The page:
Governance Insurgency

What's "Political" about the Violence in the Dark Knight Rises?

By Christian Davenport

THIS POST CONTAINS SPOILERS FOR THE DARK KNIGHT RISES.

Yet again a film premiers and people begin discussing the view of political violence that exists within it. (This is not to be confused with the potentially political violence that exists outside of the film — the horrific shooting in Colorado — which I will not discuss here). Within a book that I am currently finishing, titled Pop Struggle, I am exploring repression and dissent within film, graphic novels and comics, and trying to understand what is/is not covered as well as what the diverse media identified try to tell us about who starts, escalates, wins and loses in these state-challenger contests.  In line with this effort, I thought it would be useful to explore what is political about the violence in The Dark Knight Rises.

Deviating from the general starting point of most academia as well as most American movies (which I tackle in the book), my discussion will not start with the behavioral challengers. Following my earlier blog post, I will start with the police.

What’s political about police violence in The Dark Knight Rises?

  • As Weber would maintain, Gotham’s police seek to hold the monopoly on the legitimate use of coercion, and they will target those who challenge them using violence when they are pushed to do so. Indeed, the police place greater value on eliminating these individuals than thieves or criminals, as evidenced when the police would rather pursue Batman than the robbers they were previously chasing. The police are clearly reactive in the film; they never initiate conflict. This is important because the reason for the behavioral challenger (Bane and crew) and challenge (seeking to destroy Gotham) are prompted by the inequality, corruption, indifference, suffering and injustice of the status quo — something that the police, by definition, support.

What’s political about the authority’s violence or facilitation of violence?

  • As conceived in the film, the authorities in Gotham rely on mystery, myths, deception and (by working with/tolerating Batman) intimidation as well as violence to maintain the perception that they are in control, and that they should be followed. [The Dark Knight  spoilers] For example, maintaining the inspirational myth of Harvey Dent’s virtue is believed to be essential for the maintenance of political order. Like Hannah Arendt, The Dark Knight Rises does not believe that governments can rule by force alone — they need something else. The Dark Knight trilogy does not follow Etienne de la Boetie, however, advocating the use of bread, circuses and distraction. Rather, they seem to follow Machiavelli’s advocacy for the use of force and fear with a little love thrown in there for good measure. Indeed, what is the Bat-Sign projected into the night sky but a terroristic device tolerated/facilitated by the authorities? Of course, within the trilogy it is believed that only criminals would fear the Bat, but why would this actually be the case? Wouldn’t everyone fear the Batman? After all, it is entirely possible that Batman could make a mistake and target a non-challenger, like he did when everyone believed he killed Dent. But the series only deals with this possibility in the form of a fabrication that the viewing audience knows to be a lie. In reality (i.e., in the movie world), pro-state vigilantes never make mistakes.  They always get the right person and they never are unsure about someone’s allegiance (in part because they have the person under surveillance — most likely illegally obtained). In the “war” (The Dark Knights Rises’ phrase, not mine), there are no mistaken identities, just not enough force.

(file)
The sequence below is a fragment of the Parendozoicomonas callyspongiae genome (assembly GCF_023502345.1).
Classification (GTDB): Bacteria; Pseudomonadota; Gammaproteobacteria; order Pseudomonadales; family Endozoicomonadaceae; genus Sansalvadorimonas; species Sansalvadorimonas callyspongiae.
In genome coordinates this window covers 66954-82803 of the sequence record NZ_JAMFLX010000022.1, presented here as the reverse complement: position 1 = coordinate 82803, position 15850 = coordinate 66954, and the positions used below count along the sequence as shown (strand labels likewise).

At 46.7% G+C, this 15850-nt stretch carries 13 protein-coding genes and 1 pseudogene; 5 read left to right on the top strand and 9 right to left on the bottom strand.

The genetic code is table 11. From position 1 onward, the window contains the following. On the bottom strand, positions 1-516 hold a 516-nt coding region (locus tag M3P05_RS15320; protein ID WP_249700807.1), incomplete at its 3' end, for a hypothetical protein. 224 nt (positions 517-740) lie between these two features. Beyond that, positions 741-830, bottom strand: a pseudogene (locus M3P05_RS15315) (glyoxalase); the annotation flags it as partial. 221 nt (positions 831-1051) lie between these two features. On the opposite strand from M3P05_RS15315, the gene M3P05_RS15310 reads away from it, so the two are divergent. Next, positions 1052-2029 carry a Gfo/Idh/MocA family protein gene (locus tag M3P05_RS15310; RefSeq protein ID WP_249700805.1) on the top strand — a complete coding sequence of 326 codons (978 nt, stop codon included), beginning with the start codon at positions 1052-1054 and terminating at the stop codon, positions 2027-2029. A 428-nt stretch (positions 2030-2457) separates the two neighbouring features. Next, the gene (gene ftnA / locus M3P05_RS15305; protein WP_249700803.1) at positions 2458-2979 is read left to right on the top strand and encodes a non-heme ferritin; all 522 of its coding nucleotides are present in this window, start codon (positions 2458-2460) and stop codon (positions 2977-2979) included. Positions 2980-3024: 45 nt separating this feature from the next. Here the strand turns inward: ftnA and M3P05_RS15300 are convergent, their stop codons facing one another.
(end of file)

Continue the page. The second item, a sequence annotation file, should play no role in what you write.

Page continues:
What’s political about the challengers’ violence?

  • Within the film, Bane and crew wish to instrumentally destroy Gotham City within the sovereign nation of the US because it is the essence of all that has become evil: corruption, suffering, injustice and inequality. The destruction of this city (like Constantinople and Rome before it, noted in an earlier film) will allow humanity to begin anew. In short, Bane and crew have a fundamental disagreement with the status quo and offer humanity a reboot achieved through mass violence.  The violence is not the end but, rather, the means. Most violence in the Batman series is instrumental, except in the case where a criminal mastermind (like the Joker) is brought down.  Note: the position of the status quo with all the greed and inequality is never justified. That’s just the way it is.